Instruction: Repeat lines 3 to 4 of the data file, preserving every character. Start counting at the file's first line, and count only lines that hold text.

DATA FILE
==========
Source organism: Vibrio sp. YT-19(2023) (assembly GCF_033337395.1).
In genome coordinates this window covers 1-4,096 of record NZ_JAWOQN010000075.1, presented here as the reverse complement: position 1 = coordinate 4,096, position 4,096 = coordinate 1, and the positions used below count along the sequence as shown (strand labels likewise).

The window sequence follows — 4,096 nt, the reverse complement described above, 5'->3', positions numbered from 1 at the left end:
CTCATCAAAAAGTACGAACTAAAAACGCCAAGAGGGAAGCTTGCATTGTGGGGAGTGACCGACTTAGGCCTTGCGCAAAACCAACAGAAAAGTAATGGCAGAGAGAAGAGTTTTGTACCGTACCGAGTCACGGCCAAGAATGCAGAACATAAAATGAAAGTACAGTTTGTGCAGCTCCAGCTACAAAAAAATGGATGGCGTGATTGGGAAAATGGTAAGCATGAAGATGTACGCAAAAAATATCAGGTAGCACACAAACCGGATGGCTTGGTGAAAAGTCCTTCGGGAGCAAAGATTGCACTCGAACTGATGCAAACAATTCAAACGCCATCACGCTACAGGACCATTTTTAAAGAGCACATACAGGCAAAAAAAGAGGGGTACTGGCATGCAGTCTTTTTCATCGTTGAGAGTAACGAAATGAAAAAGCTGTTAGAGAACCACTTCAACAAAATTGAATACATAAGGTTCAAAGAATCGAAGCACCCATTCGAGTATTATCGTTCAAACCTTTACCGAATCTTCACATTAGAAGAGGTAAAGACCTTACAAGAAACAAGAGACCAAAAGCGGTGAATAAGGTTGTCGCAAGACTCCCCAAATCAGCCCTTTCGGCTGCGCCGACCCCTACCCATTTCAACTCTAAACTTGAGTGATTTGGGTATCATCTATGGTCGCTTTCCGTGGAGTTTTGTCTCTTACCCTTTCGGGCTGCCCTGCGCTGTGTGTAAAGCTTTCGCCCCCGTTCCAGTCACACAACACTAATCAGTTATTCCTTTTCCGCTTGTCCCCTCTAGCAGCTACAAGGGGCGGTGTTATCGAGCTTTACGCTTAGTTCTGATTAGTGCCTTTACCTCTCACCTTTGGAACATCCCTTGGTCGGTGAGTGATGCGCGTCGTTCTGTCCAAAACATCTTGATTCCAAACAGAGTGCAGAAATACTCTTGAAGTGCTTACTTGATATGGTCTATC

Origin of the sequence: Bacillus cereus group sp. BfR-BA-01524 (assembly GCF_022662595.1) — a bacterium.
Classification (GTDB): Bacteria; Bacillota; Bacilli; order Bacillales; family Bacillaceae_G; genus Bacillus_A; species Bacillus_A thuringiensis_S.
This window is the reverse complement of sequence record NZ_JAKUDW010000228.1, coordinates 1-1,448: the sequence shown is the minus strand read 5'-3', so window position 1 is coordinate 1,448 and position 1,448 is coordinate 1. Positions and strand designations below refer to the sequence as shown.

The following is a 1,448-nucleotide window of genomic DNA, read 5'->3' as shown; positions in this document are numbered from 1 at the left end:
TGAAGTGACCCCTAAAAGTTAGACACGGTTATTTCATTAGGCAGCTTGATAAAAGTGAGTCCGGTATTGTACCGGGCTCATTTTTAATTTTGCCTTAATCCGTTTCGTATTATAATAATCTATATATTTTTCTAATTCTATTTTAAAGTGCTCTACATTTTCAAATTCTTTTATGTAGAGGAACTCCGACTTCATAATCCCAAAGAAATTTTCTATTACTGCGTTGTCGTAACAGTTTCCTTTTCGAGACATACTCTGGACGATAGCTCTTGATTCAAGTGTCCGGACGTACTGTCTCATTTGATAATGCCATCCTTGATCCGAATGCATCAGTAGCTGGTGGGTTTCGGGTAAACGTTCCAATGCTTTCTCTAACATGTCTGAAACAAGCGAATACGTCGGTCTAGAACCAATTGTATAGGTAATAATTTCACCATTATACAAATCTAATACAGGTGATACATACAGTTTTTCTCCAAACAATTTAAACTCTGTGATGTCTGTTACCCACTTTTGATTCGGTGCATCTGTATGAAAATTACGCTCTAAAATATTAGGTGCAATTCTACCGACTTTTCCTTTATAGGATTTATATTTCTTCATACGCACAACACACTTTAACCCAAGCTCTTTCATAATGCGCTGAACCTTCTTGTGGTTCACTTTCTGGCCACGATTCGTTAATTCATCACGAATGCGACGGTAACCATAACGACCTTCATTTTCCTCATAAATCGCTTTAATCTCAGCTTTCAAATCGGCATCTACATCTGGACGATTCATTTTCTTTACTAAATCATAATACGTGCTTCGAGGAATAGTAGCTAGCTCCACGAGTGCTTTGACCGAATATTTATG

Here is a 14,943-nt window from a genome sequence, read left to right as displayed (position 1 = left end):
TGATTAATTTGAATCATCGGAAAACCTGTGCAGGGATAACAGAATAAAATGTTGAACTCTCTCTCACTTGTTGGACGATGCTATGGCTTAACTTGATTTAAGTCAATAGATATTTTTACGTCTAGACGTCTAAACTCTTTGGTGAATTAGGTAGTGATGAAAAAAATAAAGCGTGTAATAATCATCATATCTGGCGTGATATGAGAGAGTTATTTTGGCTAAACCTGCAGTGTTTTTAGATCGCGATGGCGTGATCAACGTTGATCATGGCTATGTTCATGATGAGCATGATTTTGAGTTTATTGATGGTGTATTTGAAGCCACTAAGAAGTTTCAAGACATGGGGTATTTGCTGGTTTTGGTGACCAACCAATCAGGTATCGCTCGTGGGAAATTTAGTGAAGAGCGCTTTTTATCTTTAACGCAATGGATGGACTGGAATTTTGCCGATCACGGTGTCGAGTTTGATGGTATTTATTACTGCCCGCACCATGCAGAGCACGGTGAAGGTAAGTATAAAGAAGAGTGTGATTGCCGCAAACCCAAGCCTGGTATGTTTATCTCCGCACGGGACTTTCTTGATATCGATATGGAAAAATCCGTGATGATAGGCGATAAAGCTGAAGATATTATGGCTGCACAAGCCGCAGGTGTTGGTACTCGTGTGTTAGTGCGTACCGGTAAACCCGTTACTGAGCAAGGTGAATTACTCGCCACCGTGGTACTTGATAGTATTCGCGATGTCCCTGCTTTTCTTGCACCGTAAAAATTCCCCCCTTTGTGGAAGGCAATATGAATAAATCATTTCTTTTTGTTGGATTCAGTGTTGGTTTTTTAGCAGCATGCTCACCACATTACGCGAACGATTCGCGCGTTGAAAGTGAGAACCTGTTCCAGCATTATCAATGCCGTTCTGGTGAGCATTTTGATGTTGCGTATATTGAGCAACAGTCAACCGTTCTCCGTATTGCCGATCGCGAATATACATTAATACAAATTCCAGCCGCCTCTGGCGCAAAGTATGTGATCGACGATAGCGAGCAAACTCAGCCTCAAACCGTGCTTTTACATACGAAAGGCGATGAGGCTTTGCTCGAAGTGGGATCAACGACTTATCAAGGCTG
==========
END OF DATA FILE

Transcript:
The window sequence follows — 4,096 nt, the reverse complement described above, 5'->3', positions numbered from 1 at the left end:
CTCATCAAAAAGTACGAACTAAAAACGCCAAGAGGGAAGCTTGCATTGTGGGGAGTGACCGACTTAGGCCTTGCGCAAAACCAACAGAAAAGTAATGGCAGAGAGAAGAGTTTTGTACCGTACCGAGTCACGGCCAAGAATGCAGAACATAAAATGAAAGTACAGTTTGTGCAGCTCCAGCTACAAAAAAATGGATGGCGTGATTGGGAAAATGGTAAGCATGAAGATGTACGCAAAAAATATCAGGTAGCACACAAACCGGATGGCTTGGTGAAAAGTCCTTCGGGAGCAAAGATTGCACTCGAACTGATGCAAACAATTCAAACGCCATCACGCTACAGGACCATTTTTAAAGAGCACATACAGGCAAAAAAAGAGGGGTACTGGCATGCAGTCTTTTTCATCGTTGAGAGTAACGAAATGAAAAAGCTGTTAGAGAACCACTTCAACAAAATTGAATACATAAGGTTCAAAGAATCGAAGCACCCATTCGAGTATTATCGTTCAAACCTTTACCGAATCTTCACATTAGAAGAGGTAAAGACCTTACAAGAAACAAGAGACCAAAAGCGGTGAATAAGGTTGTCGCAAGACTCCCCAAATCAGCCCTTTCGGCTGCGCCGACCCCTACCCATTTCAACTCTAAACTTGAGTGATTTGGGTATCATCTATGGTCGCTTTCCGTGGAGTTTTGTCTCTTACCCTTTCGGGCTGCCCTGCGCTGTGTGTAAAGCTTTCGCCCCCGTTCCAGTCACACAACACTAATCAGTTATTCCTTTTCCGCTTGTCCCCTCTAGCAGCTACAAGGGGCGGTGTTATCGAGCTTTACGCTTAGTTCTGATTAGTGCCTTTACCTCTCACCTTTGGAACATCCCTTGGTCGGTGAGTGATGCGCGTCGTTCTGTCCAAAACATCTTGATTCCAAACAGAGTGCAGAAATACTCTTGAAGTGCTTACTTGATATGGTCTATC